For each of these reasons, the Court declines to grant a new trial on the grounds that the jury instruction or special verdict form were wrong on the "in connection with" a security requirement.
b. The Jury's Verdict was not Contrary to the Weight of the Evidence
Lastly, Defendants argue that even if they are wrong on the legal arguments, the Court must set aside the jury's verdict because there is insufficient evidence that Afsarpour's spread bets affected the U.S. securities market for InterMune common stock or options because the SEC's documentary evidence of IG Index's hedges was inadmissible hearsay and the testimony from the IG Index witnesses did not establish that the company's hedges affected the U.S. securities market.
Defendants first challenge the admission of the documentary evidence of IG Index's hedging. Specifically, Defendants contend that Exhibits 218 and 219, spreadsheets that reflect client trades and IG's hedges on InterMune stock by date and time, are inadmissible hearsay rather than business records. Defendants made the same argument in their motion in limine, and the Court overruled the objection, noting that the declarations of IG Index employee Bridget Messer established that the information in the documents met the business records requirement because it (1) was extracted from IG Index's trading activity database at or near the time of the hedging transaction, (2) the records were maintained as part of IG Index's regularly conducted business activity, (3) making trading activity records was part of IG Index's regular and routine business practice, (4) Messer was qualified to testify about the records, and (5) Defendants had not shown that the records indicated a lack of trustworthiness. (Dkt. No. 107 at 1–2, 4.)
At trial, IG employee Noble gave more color to the spreadsheets. He explained that the spread bets and hedges are contemporaneously recorded in IG Index's database. (Dkt. No. 170–1 at 16–18.) But the columns on the chart reflecting phone calls between the customer and IG Index are not; that information required listening to recordings of telephone calls after the fact to match each hedge to a particular client's spread bet. (Id. at 17–18, 21.) Similarly, Noble explained that IG Index added a unique identification number for each spread bet and color coded the charts for the purposes of making the transaction history easier to understand. (Id. at 13–15.) In short, the underlying transaction data stems from IG Index's contemporaneously recorded transactions database, but IG Index added some annotations after the fact that made the information easier for the jury to read and digest.
To the extent that the additional information, like color coding and assignment of unique identifiers for each transaction, is not itself a business record, it was still appropriately before the jury as summary evidence pursuant to Federal Rule of Evidence 1006. Summary evidence is admissible if "the underlying materials upon which the summary is based (1) are admissible and (2) were made available to the opposing party for inspection." United States v. Aubrey , 800 F.3d 1115, 1130 (9th Cir. 2015). "The purpose of the rule is to allow the use of summaries when the documents are unmanageable or when the summaries would be useful to the judge or jury." United States v. Rizk , 660 F.3d 1125, 1130 (9th Cir. 2011) (quotation marks and citation omitted). Here, the underlying IG data about each spread bet and hedge transaction was admissible as business records. The limited additional information that IG Index added that was not part of the business record merely clarifies the information.
The cases Defendants cite are inapposite. See Paddack v. Dave Christensen, Inc. , 745 F.2d 1254 (9th Cir. 1984) ; United States v. Blackburn , 992 F.2d 666, 670 (7th Cir. 1993). In Paddack , an ERISA case, the court held that compliance audit reports compiled by a third-party auditor were not business records of the Trust Fund or Employer, since they were prepared only when a deficiency was suspected and for the purposes of litigation. Paddack , 745 F.2d at 1258. Likewise, in Blackburn , the court held that the district court erred in admitting as a business record a pair of computer printouts with lens readings for eyeglasses and a handwritten prescription for eyeglasses because the document was prepared after Blackburn's arrest at the behest of the FBI for use in an ongoing criminal investigation. Blackburn , 992 F.2d at 670. Here, in contrast, IG Index—not a third party—prepared the charts and the information set forth therein was almost exclusively part of its contemporaneous transaction records; only minimal annotations were done in preparation of litigation. Once again, the Court overrules Defendants' objection. The spreadsheets of InterMune spread bet and hedging transactions at IG Index were properly before the jury.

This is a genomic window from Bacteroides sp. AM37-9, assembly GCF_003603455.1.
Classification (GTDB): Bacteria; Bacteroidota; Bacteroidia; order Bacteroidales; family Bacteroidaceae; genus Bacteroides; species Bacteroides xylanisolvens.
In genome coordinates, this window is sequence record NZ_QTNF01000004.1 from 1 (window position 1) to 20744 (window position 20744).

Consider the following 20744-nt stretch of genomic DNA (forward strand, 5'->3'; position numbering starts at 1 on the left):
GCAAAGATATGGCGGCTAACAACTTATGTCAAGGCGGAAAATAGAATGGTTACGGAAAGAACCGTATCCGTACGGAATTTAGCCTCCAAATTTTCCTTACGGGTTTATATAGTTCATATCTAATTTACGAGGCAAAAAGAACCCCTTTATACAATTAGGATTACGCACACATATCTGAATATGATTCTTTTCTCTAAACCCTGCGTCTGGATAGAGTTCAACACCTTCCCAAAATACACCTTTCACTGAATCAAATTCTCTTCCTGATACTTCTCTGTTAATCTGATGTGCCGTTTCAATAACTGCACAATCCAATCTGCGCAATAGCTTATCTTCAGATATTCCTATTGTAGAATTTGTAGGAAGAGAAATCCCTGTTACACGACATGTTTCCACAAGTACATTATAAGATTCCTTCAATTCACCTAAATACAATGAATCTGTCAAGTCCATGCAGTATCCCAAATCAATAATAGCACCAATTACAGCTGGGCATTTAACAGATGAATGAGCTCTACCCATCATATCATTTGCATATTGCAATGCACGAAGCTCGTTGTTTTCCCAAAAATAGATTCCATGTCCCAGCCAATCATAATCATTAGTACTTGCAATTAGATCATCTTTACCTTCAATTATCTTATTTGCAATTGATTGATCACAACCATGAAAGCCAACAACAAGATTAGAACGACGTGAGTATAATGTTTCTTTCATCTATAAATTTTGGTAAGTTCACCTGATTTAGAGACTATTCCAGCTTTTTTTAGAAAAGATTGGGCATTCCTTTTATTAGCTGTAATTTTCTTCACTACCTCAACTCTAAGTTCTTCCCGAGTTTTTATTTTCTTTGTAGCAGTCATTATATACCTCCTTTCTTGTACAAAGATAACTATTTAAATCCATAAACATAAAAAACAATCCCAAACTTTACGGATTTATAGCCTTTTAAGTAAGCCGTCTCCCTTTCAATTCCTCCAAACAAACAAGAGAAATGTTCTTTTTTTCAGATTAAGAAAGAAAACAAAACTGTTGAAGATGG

With that matter settled, there is no question that there was substantial evidence before the jury to find that Afsarpour's spread bets were "in connection with" the sale and purchase of a security. The jury heard testimony that InterMune stock traded only on exchanges in the United States. (Dkt. No. 174–2 at 2.) IG Index employee Noble testified that IG Index hedged 237 of Afsarpour's spread bets on options and 50 of the spread bets on options placed by downstream tippee Balvinder Nijjar by purchasing the equivalent number of lots of InterMune contract options by purchasing 14,600 shares of InterMune stock from a U.S. exchange. (Id. at 51, 56–57, 59, 97–99, 101; Dkt. No. 170–1 at 104–08, 102.) Noble clarified that IG Index used Cheuvreux, a French brokerage located in London, to place the hedging transactions on the spread bets on InterMune common stock, because IG Index itself is not a member of a U.S. exchange and thus cannot buy the underlying stock. (Dkt. No. 170–1 at 23–24.) Specifically, IG Index entered a contract for difference with Cheuvreux, and IG Index instructed Cheuvreux to purchase the underlying stock; Noble did not know if Cheuvreux actually purchased InterMune stock. (Id. at 24–26.) To hedge the spread bets on options, Noble testified that IG Index traded with Macquarie. (See Dkt. No. 170–1 at 31.) The SEC did not introduce any records from Macquarie or other records evidencing IG's hedging of spread bets on options. Instead, the SEC introduced a spreadsheet that IG Index had prepared showing the transactions IG Index entered into with Cheuvreux and Macquarie. (Dkt. No. 170–1 at 112.)